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Math and science::Algebra::Aluffi


For functions between sets, we defined the notion of injective, surjective and bijective/isomorphic functions. We do the same for morphisms between objects of a category. This card covers isomorphisms; other cards cover monomorphisms and epimorphisms.

An isomorphism is defined as follows:

Isomorphism. Definition.

Let \( C \) be a category. A morphism \( f \in \cathom{C}(A, B) \) is an isomorphism iff there exists a morphism \( g \in \cathom{C}(B, A) \) such that both:

\[ gf = 1_A, \quad fg = 1_B. \]

\( g \) is said to be a (two sided) inverse of \( f \).


Can \( f \) have multiple inverses? Uniqueness of \( g \) is not built into the definition above; however, it is indeed true that \( g \) is unique:


An inverse of an isomorphism is unique.

Proof on the other side.

Since an inverse is unique, there is no ambiguity in denoting it as \( f^{-1} \).

Auxiliary propositions

Here are three useful propositions related to isomorphisms:

  • Every identity is an isomorphism and is its own inverse.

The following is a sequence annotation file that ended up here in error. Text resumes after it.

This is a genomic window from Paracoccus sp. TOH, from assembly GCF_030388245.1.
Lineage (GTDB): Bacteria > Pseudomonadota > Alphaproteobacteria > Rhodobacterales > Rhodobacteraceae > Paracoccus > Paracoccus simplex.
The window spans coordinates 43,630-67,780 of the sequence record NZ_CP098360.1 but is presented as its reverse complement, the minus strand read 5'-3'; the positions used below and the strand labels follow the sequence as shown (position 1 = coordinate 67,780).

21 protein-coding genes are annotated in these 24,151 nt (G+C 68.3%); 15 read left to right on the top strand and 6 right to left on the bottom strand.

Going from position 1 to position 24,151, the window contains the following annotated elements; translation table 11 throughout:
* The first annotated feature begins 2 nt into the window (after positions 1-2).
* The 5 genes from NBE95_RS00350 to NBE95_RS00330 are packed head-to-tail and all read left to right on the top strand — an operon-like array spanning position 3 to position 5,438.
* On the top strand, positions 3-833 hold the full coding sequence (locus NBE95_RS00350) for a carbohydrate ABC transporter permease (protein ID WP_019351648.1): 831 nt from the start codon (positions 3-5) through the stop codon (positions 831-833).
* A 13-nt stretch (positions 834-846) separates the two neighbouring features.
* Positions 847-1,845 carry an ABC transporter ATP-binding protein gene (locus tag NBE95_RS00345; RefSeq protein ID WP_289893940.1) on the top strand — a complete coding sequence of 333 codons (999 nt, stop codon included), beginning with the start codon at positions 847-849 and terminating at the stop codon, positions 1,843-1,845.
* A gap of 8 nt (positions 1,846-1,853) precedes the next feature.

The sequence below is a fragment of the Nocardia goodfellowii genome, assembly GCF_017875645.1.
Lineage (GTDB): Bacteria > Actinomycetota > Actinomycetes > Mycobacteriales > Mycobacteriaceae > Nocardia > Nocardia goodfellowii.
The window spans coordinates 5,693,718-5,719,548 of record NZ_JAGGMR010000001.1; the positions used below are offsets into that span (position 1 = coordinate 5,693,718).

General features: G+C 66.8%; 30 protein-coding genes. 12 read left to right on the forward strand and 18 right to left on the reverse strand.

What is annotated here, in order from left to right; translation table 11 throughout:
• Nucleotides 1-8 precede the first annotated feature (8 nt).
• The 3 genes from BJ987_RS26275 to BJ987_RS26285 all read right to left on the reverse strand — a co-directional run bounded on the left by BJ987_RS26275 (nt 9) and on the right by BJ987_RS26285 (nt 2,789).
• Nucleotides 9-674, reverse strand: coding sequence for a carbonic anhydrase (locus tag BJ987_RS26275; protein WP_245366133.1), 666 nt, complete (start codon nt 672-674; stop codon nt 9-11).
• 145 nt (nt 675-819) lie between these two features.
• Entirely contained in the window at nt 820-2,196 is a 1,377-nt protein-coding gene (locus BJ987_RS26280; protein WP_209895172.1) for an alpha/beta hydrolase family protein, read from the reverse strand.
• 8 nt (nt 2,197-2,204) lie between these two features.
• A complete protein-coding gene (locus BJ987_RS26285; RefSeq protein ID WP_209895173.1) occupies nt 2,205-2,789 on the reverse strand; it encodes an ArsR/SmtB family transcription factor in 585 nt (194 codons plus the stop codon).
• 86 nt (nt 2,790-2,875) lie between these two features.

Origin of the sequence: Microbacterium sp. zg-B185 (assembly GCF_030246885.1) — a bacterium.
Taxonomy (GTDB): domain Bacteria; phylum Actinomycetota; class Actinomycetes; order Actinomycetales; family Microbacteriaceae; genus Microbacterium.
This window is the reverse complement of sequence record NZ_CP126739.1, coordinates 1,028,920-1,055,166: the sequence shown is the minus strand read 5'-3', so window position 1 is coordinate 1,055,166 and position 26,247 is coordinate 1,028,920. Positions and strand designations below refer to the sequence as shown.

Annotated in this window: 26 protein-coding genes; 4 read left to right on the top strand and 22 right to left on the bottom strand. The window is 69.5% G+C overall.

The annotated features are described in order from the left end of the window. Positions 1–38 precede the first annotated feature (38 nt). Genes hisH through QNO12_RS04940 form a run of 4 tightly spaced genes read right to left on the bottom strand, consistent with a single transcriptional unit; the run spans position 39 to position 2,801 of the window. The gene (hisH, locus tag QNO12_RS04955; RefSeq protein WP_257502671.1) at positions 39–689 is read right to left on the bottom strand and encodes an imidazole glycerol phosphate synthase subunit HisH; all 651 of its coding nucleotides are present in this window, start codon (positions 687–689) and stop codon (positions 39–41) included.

• If \( f \) is an isomorphism then \( f^{-1} \) is an isomorphism and \( (f^{-1})^{-1} = f \).
  • If \( f \in \cathom{C}(A, B) \) and \( g \in \cathom{C}(B, C) \) are isomorphisms, then \( g\, f \) is an isomorphism and \( (g \, f)^{-1} = f^{-1}g^{-1} \).

An inverse of an isomorphism is unique. Proof.

Let \( f : A \to B \) be a morphism, let \( g_1 : B \to A \) be a left-inverse of \( f \) and let \( g_2 : B \to A \) be a right-inverse of \( f \). Thus,

\[ g_1 \,f = 1_A, \quad f \, g_2 = 1_B \]

By composing \( g_1 \), \( f \) and \( g_2 \) then applying associativity we see that \( g_1 = g_2 \) and that this morphism is the unique inverse:

\[ g_1  (f \, g_2) = g_1 \, 1_B = g_1, \quad (g_1 \, f)  g_2 = 1_A \, g_2 = g_2 \]

The fact that \( g_1 ( f \, g_2) = (g_1 \, f) g_2 \) is asserted by the definition of categories. Applying this we arrive at \( g_1  = g_2 \). 


The diagram below might spark some intuition. The composition of \( g_1 \), \( f \) and \( g_2 \) is presented in the two possible: the left side constructs the path beginning with \( g_2 \) and the right side beginning with \( g_1 \).

One intuitively appealing description of the diagram is that there is a three step journey where the middle leg, \( f \), can negate either the first leg, \( g_2 \), or the last leg \( g_1 \). Regardless of which one is negated, the overall journey is the same (associativity). If \( g_1 \) is negated, then the journey is \( g_2 \), and if \( g_2 \) is negated the journey is \( g_1 \), but either way, the journel is the same, so \( g_1 = g_2 \).

Departure from \( \mathrm{Set} \) 

While many aspects of functions on sets transfer nicely to the catagorical setting, it is noteworthy that a morphism that is monomorphic and epimorphic (concepts which are analogous to injectivity and surjectivity of functions) may not necessarily be isomorphic. In comparison, a function is both injective and surjective iff it is bijective.